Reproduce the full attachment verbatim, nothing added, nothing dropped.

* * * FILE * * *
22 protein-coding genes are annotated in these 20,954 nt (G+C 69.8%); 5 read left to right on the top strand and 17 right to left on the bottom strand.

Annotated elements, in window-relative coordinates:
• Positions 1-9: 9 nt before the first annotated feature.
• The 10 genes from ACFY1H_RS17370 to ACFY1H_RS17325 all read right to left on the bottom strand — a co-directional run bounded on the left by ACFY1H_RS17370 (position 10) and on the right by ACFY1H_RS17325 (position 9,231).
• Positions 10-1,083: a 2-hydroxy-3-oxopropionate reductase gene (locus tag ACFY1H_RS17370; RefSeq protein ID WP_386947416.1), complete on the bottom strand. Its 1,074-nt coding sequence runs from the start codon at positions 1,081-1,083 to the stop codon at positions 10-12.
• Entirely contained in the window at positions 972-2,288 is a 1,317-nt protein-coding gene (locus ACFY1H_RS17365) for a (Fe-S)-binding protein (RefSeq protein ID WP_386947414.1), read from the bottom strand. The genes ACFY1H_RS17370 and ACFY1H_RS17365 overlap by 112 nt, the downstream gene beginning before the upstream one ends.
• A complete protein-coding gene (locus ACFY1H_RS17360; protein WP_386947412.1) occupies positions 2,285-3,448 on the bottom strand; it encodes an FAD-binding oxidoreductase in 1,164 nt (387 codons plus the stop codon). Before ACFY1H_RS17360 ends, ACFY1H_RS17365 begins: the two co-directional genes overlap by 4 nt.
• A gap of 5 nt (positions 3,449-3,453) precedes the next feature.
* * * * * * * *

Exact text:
22 protein-coding genes are annotated in these 20,954 nt (G+C 69.8%); 5 read left to right on the top strand and 17 right to left on the bottom strand.

Annotated elements, in window-relative coordinates:
• Positions 1-9: 9 nt before the first annotated feature.
• The 10 genes from ACFY1H_RS17370 to ACFY1H_RS17325 all read right to left on the bottom strand — a co-directional run bounded on the left by ACFY1H_RS17370 (position 10) and on the right by ACFY1H_RS17325 (position 9,231).
• Positions 10-1,083: a 2-hydroxy-3-oxopropionate reductase gene (locus tag ACFY1H_RS17370; RefSeq protein ID WP_386947416.1), complete on the bottom strand. Its 1,074-nt coding sequence runs from the start codon at positions 1,081-1,083 to the stop codon at positions 10-12.
• Entirely contained in the window at positions 972-2,288 is a 1,317-nt protein-coding gene (locus ACFY1H_RS17365) for a (Fe-S)-binding protein (RefSeq protein ID WP_386947414.1), read from the bottom strand. The genes ACFY1H_RS17370 and ACFY1H_RS17365 overlap by 112 nt, the downstream gene beginning before the upstream one ends.
• A complete protein-coding gene (locus ACFY1H_RS17360; protein WP_386947412.1) occupies positions 2,285-3,448 on the bottom strand; it encodes an FAD-binding oxidoreductase in 1,164 nt (387 codons plus the stop codon). Before ACFY1H_RS17360 ends, ACFY1H_RS17365 begins: the two co-directional genes overlap by 4 nt.
• A gap of 5 nt (positions 3,449-3,453) precedes the next feature.